Trust is one way

Despite all the trust you have to put in the counsellor, they don’t have to trust you. This fact is quite difficult for me. You would only usually share parts of your true self with people who are close friends or family. Yet in the counsellor relationship, the counsellor always remains a stranger. You know no more about them, at the end of your therapy, than you did at the start. The counsellor becomes a part of your life, on occasions a very large part, whilst you are only part of their lives for the hour you spend with them every week.

Client / Counsellor relationship

When I first met my counsellor, she spoke about boundaries and touched on the client / counsellor relationship. It sounds strange to call it a relationship and the relationship itself is strange. You pay a total stranger to listen to you waffle on about all sorts of stuff that is “troubling you”. They watch you cry like a baby, when neither of you have any idea why you are crying. A counsellor listens, while you share your darkest secrets, you open your heart and mind, and share the things that until now have only whirled around your mind but never escape into the real world. You share your thoughts, your view of the world.

Your counsellor becomes the person who knows the true you, the inner you, the person that maybe doesn’t exist in the real world. You have no fronts to protect you in the counselling room, they are stripped away. leaving the real you (and obviously the negative voice). The you that feels vulnerable, unprotected, hurt, sad and desperate.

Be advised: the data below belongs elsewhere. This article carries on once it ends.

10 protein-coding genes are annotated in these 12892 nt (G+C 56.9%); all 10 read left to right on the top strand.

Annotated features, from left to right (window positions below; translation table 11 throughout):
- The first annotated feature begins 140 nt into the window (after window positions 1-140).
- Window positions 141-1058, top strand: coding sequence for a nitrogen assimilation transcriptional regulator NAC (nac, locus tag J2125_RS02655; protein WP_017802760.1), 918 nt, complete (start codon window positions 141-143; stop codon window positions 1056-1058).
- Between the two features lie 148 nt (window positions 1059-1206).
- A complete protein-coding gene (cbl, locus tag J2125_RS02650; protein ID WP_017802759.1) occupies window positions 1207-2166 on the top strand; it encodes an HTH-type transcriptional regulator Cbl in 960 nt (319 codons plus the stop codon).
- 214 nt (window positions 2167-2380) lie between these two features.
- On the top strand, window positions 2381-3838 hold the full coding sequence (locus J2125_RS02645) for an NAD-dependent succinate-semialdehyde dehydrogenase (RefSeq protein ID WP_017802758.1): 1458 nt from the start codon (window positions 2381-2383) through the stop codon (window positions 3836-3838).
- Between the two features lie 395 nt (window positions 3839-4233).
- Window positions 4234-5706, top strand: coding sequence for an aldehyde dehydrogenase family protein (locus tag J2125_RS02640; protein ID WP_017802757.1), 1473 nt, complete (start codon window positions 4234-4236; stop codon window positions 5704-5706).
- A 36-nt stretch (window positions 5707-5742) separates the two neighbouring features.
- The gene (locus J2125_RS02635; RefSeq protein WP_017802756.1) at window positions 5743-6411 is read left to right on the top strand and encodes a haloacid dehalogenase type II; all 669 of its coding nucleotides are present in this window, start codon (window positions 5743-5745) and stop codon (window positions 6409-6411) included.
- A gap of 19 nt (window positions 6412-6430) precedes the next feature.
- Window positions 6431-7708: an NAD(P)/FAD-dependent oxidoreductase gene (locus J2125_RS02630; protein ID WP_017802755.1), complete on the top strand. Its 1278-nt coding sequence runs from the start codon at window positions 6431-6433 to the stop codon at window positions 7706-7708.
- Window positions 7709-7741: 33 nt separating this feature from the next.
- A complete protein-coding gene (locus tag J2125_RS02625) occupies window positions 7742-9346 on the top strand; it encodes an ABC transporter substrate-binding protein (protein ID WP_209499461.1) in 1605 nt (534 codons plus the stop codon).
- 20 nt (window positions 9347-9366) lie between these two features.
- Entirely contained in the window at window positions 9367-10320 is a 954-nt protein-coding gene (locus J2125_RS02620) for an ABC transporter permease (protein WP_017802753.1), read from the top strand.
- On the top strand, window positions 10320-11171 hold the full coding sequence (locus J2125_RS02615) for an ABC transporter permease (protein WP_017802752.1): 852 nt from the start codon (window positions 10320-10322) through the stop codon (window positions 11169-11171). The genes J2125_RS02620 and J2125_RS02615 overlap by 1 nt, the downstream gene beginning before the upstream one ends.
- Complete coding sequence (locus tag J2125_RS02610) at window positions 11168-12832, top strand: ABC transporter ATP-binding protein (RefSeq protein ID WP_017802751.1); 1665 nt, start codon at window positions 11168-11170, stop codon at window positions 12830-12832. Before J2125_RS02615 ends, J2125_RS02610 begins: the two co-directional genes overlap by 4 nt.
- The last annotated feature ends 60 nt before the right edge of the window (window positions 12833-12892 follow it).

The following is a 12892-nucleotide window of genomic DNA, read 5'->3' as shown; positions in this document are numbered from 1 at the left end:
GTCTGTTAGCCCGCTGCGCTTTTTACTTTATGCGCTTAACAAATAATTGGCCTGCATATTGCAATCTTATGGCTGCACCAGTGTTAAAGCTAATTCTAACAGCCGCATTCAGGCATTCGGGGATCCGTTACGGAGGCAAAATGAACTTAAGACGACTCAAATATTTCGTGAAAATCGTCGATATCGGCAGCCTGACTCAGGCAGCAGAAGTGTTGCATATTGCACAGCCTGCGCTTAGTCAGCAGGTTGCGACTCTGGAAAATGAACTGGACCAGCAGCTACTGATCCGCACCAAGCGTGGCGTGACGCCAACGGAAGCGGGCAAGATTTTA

To be able to share the true you, you have to trust the counsellor. You have to trust they will try to help you; hope they will always have your best interests at heart. You have to trust they will always keep what you say confidential, that they won’t abandon you (that’s the hardest for me) and that they will be honest with you. I find it hard to trust people, so inevitably I find the whole counsellor relationship quite stressful.

For all I know my counsellor may hate me, to earn her money she couldn’t afford to turn away clients based on personal feelings. She may be sat there opposite me -whilst a blub away, talking about whatever springs into my mind – thinking god this hour is going painfully slow, I wish she would just shut up! She may think I am pathetic and weak, whilst telling me she knows how hard the process is and how brave you have to be.

Trust is hard

I really like my counsellor, I feel like she is really with me on this journey, she has hugged me when I needed a hug more than anything, we have danced a weird dance when the new me appeared.

We laugh together, almost every week. She has seen me at short notice when I have been really struggling – like when I thought I couldn’t go on.

She really seems to both listen and understand me. She makes me really think about things, and challenges me to think about them differently.  I trust her enough to be completely open and honest with her, but I am unsure if I can ever totally trust her. That said I know she will never trust me at all, so the trust only exists on my side of the counsellor / client relationship.

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